This year marks the 30th anniversary of the establishment of dialogue relations between China and ASEAN.
Over the past 30 years, China-ASEAN relations enjoy sound and steady development, and pragmatic cooperation in various fields continues to advance.
China and ASEAN countries have stood together and supported each other through hard times.
Amid the prolonged COVID-19 outbreaks and the ensuing social and economic impacts, China has helped the ASEAN countries with their battle against the pandemic.
So far, China has provided ASEAN member states with over 300 million doses of COVID-19 vaccines, a great number of emergency medical supplies and the support of medical teams.
In addition to the provision of vaccines, China has acted as a springboard for countries to speed up trade, investment, transport and tourism.
Meanwhile, trade between the two sides has been facilitated, with the launch of intelligent cross-border logistics platforms like this one in Pingxiang in China's Guangxi.
The platform currently serves China and ASEAN countries such as Vietnam, Laos, Thailand, Cambodia and Malaysia.
According to China's official data, trade between China and ASEAN skyrocketed by 85 times to 684.6 billion U.S. dollars in 2020 from less than 8 billion U.S. dollars in 1991, making the two sides each other's largest trading partners.
China was also the first non-ASEAN member to complete ratification of the Regional Comprehensive Economic Partnership (RCEP) inked by 15 Asia-Pacific countries, including China and ASEAN's 10 member states in November last year.
Covering a region with a combined GDP of 26.2 trillion U.S. dollars, or about 30 percent of global GDP, RCEP is the world's largest free trade deal.
Produced by Xinhua Global Service
The European Commission launched the call for proposals under the European Solidarity Corps for 2022, providing for the first time opportunities to contribute to humanitarian aid operations across the globe. This new strand of international projects is called the European Voluntary Humanitarian Aid Corps.
The call makes available almost €139 million to fund volunteering, youth-led solidarity projects, teams in high priority areas focussing on promoting healthy lifestyles and the preservation of cultural heritage, and the new European Voluntary Humanitarian Aid Corps.
The European Solidarity Corps is open to young people between 18 and 30 for solidarity activities addressing societal challenges and between 18 and 35 for international humanitarian aid activities. Young people wishing to engage in European Solidarity Corps activities need to register in the European Solidarity Corps portal where they can browse and find organisations implementing projects. Groups of young people registered in the European Solidarity Corps Portal may also apply for funding for solidarity projects led by themselves.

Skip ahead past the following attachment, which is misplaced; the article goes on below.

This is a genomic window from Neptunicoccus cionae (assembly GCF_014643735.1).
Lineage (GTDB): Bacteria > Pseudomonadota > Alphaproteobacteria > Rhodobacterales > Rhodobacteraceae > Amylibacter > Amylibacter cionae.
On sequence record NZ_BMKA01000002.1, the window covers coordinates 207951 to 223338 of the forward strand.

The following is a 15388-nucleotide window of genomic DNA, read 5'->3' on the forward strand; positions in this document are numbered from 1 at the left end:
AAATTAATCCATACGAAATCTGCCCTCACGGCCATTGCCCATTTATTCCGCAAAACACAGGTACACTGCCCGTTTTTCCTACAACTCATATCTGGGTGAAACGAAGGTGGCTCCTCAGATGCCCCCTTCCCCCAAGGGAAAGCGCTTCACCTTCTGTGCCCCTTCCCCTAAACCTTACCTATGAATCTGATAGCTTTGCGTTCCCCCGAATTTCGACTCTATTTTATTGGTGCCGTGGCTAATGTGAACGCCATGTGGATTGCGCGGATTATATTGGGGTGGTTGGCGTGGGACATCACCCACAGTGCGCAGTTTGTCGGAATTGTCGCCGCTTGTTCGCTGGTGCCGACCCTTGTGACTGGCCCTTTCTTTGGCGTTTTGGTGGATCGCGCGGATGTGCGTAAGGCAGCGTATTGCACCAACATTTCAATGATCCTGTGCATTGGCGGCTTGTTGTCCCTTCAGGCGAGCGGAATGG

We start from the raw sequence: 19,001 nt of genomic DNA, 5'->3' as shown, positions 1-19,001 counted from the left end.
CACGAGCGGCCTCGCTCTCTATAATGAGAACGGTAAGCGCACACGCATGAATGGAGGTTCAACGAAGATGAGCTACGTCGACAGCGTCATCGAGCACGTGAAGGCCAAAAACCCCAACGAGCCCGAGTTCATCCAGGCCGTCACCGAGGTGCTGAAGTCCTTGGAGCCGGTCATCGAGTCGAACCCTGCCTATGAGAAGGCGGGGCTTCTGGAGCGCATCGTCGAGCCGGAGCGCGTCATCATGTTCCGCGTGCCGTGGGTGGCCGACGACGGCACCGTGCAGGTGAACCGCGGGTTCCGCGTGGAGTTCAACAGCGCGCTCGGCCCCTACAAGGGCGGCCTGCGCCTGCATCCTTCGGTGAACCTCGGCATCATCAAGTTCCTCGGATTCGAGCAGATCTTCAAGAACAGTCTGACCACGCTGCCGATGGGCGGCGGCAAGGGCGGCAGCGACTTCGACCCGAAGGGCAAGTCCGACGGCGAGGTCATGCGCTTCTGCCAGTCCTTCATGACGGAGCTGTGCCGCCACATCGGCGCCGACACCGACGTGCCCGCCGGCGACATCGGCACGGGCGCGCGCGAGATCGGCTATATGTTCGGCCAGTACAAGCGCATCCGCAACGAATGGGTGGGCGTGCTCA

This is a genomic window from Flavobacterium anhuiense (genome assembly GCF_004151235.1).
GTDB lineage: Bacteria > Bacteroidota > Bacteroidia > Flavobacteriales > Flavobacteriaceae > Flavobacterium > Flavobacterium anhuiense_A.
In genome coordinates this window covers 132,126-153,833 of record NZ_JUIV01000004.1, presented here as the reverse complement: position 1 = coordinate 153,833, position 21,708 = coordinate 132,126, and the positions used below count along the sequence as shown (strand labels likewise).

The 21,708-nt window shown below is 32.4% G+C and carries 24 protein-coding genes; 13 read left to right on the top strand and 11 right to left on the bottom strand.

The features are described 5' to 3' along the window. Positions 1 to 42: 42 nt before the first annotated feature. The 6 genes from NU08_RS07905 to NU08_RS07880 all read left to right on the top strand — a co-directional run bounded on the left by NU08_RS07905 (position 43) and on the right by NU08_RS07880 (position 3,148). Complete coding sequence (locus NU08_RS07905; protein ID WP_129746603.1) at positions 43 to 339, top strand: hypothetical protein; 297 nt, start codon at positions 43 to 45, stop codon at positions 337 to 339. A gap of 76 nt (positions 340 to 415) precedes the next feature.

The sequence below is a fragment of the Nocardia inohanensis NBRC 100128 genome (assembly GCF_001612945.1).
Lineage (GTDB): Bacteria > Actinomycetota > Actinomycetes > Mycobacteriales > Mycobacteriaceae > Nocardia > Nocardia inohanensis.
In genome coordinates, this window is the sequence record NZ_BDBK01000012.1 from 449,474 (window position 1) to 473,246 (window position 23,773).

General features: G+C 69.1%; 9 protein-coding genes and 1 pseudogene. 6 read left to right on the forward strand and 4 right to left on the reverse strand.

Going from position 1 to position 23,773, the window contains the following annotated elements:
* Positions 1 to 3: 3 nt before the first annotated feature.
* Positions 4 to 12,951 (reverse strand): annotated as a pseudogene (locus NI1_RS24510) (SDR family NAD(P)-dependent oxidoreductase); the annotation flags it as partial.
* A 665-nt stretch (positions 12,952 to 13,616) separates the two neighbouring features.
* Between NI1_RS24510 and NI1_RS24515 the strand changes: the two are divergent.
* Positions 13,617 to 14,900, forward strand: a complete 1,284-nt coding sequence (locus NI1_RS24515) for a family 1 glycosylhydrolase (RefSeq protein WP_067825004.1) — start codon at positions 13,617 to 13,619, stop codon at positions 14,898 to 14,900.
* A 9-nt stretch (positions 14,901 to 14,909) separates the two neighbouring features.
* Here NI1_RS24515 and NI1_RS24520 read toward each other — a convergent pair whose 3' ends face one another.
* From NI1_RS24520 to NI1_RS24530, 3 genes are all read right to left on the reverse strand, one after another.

Any public or private body may apply for funding to carry out activities under the European Solidarity Corps. Such organisations need to obtain a quality label, which certifies that they are able to carry out high quality solidarity activities in compliance with the principles, objectives and requirements of the programme. They can apply with the help of European Solidarity Corps National Agencies based in all EU Member States and third countries associated to the programme or of the European Education and Culture Executive Agency (EACEA) for centralised actions.
The call is open until 23 February for projects taking place the same year, and until 4 October for the ones in the following year.
The European Solidarity Corps is an EU programme for young people wishing to engage in solidarity activities in a variety of areas ranging from helping disadvantaged people to contributing to health and environmental action, across the EU and beyond. The total budget of the European Solidarity Corps programme for 2021-2027 is €1 billion.
The material is prepared within the project "EU NEIGHBOURS east"
I welcome the plan to transfer the former President to the Gori Military Hospital as a place that meets all medical and security standards.
This decision fully responds to the request of the European Court of Human Rights, to which the former President agreed to end his hunger strike if transferred to a multidisciplinary clinic.
I also welcome Elene Khoshtaria's decision to end her hunger strike.
The readiness of the opposition to not hold protests in the vicinity of the clinic is important and the right thing to do, as is the decision of some parties to end their parliamentary boycott.
Today's decisions are steps forward that will ensure the peace of society and the stability of the country.